Two-hundred-eighteen of the twenty kilogram ilmenite cannonballs had been flung into the wrong part of the void. The trajectory had begun to drift about the time he had sealed up his dry suit and gone down the tunnel for his first cup of coffee. He’d gone for two more after that, all without noticing anything amiss. Why hadn’t the alarm gone off before? This thing had been out of whack for hours without a beep. What sort of margin of error had it been set for? Already he was trying to put together a defense. He would need a good one.

He had no choice but to shut down the mass driver. Somewhere, in other rooms of other buildings in SC’s lunar factory, more alarms were now going off.

The speaker on the wall popped to life. Goertel, his shift director, shouted, “Heffernan, what the fuck is going on out there? You’ve shut down!”

He explained about the belated alarm, the parabolic angle that had slowly drifted from true. He named the number of off-target shots. “The balls just got by me, is all.”

“Did I hear that? ‘Got by you’?” Heffernan could picture Goertel’s face gone grape with anger. “Well, let’s just see if you get your balls by me.” The speaker popped dead. He sank down into his chair. If he could have, he would have melted through the floor.

The whole length of the track would need to be inspected. The lost man-hours on this and the other end were—for him at least—incalculable; budget projections sucked into the vacuum. Somebody had to take the heat. He knew already who it would be. Goertel had to answer to the strungatz—the suitboys who had never set foot off Earth and who thought a mass driver was the Catholic who parked the choir bus. The only way to save his job and his ass would be to take a lunar skimmer and chase down the errant ilmenite by himself, on his own time, for no pay. Volunteer work. Right now…before they ordered him to do it anyway. Wearily, he got to his feet and reached for his suit.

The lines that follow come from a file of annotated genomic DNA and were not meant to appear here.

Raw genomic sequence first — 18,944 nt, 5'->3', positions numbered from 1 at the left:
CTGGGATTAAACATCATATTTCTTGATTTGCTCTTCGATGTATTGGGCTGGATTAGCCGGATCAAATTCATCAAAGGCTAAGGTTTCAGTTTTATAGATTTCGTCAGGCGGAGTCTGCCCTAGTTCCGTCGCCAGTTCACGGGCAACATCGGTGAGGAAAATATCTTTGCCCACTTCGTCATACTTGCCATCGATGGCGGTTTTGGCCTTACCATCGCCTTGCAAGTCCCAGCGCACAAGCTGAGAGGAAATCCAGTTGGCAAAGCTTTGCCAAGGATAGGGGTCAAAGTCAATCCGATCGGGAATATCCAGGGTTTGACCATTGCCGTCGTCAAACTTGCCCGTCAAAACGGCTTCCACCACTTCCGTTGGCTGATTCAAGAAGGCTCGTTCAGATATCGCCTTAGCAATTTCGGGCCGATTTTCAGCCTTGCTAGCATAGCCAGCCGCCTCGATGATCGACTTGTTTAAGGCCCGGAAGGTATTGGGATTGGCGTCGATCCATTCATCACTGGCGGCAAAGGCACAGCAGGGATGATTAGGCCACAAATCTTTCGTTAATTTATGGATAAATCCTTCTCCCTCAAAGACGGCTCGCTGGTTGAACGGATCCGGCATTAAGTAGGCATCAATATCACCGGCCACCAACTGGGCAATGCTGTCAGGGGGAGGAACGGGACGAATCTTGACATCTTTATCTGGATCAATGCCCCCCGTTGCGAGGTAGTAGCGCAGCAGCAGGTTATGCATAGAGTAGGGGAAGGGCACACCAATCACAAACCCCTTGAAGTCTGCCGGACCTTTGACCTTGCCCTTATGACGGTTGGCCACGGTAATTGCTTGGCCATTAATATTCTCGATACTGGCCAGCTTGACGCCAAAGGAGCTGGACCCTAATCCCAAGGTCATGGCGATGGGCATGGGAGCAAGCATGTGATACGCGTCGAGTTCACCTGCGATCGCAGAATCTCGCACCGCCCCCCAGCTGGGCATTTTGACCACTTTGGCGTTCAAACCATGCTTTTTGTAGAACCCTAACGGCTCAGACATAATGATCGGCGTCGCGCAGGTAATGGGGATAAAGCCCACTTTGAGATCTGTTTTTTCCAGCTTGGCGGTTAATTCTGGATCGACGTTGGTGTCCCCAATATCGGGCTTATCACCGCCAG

Four hours later he had retrieved eighty-two of the cannonballs—about all that the skimmer’s bay net could handle.

He was coming in on automatic when he found the site.


Gregory Frost is a writer of best-selling fantasy, science fiction, and thrillers. He has been a finalist for every major sf, fantasy, and horror fiction award. His latest novel-length work is the duology Shadowbridge and Lord Tophet, a finalist for the James Tiptree Jr. Award in 2009. His previous novel, the historical thriller, Fitcher’s Brides, was a finalist for both the World Fantasy and International Horror Guild Awards for Best Novel.

Latest short fiction: “T.Rhymer”, a novella in collaboration with Jonathan Maberry, in Dark Duets ; “No Others Are Genuine,” a current finalist for the Bram Stoker Award.